Teaching Children with Autism, continued
Now that we have the preliminaries out of the way, I want to cover these (and perhaps other) topics in a bit more depth.
I would strongly urge parents of children with autism to learn the teaching strategies being discussed here and apply them in all their interactions with their child, for a number of reasons: First, experience has shown that a child’s progress in ABA is directly related to the extent to which his or her parents are involved in his or her teaching/training – if the parents happen to be fortunate enough to be able to hire an experienced supervisor for their child’s program, they should insist that they be taught to use the same effective teaching procedures that are used by ABA instructor therapists, and that they be as involved in their child’s ABA program as they are able to be.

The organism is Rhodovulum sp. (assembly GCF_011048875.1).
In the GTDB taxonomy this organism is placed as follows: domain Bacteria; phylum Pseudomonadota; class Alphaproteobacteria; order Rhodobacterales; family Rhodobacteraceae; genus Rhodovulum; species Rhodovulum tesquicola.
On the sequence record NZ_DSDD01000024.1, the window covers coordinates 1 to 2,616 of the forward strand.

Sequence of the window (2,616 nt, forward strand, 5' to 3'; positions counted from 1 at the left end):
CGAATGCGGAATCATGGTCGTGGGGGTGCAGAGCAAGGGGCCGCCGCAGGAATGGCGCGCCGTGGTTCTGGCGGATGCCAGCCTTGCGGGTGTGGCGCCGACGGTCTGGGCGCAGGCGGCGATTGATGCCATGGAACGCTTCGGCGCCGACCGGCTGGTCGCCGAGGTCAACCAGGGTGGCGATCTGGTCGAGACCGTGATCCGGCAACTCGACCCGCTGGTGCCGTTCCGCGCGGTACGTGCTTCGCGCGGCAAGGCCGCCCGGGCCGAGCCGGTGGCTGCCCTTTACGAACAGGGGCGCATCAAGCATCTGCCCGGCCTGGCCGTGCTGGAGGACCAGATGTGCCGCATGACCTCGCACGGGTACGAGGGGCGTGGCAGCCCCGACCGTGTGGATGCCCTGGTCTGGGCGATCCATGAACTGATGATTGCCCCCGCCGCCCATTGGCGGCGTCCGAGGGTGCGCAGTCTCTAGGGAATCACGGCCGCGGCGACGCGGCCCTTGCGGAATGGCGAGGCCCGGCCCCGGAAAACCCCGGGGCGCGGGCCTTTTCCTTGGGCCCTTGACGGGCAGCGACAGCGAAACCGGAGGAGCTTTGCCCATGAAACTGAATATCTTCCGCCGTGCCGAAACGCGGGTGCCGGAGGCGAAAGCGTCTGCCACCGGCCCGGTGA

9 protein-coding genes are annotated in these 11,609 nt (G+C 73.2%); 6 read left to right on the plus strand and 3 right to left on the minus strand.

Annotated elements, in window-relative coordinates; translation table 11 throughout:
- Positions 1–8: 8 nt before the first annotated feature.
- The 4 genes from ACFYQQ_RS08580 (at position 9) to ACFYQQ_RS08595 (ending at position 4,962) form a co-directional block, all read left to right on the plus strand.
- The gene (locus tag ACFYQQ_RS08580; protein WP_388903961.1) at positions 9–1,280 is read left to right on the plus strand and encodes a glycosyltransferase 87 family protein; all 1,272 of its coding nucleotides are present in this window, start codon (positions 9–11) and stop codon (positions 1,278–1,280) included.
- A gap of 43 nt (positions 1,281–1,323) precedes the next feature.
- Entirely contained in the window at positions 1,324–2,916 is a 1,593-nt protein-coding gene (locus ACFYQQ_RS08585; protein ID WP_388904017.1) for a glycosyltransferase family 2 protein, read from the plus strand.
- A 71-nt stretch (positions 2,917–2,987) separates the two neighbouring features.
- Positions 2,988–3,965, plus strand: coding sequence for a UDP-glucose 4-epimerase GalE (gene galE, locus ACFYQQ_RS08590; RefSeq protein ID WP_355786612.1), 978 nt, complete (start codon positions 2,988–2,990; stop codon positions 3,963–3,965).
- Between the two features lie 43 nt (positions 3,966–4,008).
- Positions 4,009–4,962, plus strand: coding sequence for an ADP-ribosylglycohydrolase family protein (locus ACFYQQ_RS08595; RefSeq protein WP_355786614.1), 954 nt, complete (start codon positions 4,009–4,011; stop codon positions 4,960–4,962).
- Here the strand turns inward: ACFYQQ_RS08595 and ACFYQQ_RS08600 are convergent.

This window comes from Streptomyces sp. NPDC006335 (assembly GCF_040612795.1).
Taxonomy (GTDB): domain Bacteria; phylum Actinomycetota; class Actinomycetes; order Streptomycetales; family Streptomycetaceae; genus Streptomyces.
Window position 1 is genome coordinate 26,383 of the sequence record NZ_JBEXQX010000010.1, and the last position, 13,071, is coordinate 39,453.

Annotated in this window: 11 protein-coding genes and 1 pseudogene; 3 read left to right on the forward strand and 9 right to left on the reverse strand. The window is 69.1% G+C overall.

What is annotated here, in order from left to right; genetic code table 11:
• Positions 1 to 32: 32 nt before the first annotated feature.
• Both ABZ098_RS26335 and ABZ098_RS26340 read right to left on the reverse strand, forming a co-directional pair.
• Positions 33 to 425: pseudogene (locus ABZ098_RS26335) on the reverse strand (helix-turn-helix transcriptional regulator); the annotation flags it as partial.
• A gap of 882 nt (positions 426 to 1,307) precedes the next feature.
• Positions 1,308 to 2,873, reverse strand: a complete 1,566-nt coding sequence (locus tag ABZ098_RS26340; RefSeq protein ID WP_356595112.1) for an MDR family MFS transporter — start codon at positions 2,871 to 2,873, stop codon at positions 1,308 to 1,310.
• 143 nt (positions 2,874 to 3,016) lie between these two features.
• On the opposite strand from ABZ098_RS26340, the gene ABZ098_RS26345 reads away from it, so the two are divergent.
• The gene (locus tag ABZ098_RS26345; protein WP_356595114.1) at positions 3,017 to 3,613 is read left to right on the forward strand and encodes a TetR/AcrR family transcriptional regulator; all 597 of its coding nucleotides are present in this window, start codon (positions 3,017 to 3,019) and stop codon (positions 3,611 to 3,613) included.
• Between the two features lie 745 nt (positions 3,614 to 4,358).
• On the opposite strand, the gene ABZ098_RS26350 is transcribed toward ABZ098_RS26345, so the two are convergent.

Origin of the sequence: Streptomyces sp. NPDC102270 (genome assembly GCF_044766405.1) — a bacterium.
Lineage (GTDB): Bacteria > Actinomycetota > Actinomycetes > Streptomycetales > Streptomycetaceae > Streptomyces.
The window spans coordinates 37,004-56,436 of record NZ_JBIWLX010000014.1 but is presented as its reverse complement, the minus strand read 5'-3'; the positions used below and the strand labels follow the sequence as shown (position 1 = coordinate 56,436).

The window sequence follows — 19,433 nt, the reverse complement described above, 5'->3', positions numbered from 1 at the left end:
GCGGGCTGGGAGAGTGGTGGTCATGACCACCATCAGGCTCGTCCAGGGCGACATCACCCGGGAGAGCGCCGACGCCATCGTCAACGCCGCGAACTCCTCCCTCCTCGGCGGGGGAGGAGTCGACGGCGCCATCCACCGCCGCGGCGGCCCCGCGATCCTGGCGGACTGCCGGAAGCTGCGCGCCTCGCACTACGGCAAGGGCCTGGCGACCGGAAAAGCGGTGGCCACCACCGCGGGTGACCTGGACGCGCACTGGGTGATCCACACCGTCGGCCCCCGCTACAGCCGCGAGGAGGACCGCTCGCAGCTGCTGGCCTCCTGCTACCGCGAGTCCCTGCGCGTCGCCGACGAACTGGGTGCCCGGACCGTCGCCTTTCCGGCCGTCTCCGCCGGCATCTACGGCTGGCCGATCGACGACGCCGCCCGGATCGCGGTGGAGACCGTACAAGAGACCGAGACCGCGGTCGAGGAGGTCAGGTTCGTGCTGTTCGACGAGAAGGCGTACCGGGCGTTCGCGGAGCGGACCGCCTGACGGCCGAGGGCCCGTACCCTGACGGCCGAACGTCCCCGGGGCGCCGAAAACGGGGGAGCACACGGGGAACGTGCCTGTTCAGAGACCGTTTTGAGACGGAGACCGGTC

Second, there are many opportunities for teaching/learning outside of any formal instruction program that may be set up for a child, and most of that teaching has to be done by the parents. Some years ago there was a book about psychotherapy called “The Other Twenty-Three Hours.” Its point was that what goes on during the rest of the day is just as important, and possibly even more important, than what goes on during the psychotherapy hour. The same principle applies to a child’s ABA program. Regardless of how intensive it may be, there is going to be a lot of “dead time” unless the parents can learn how to apply ABA principles throughout the child’s waking hours.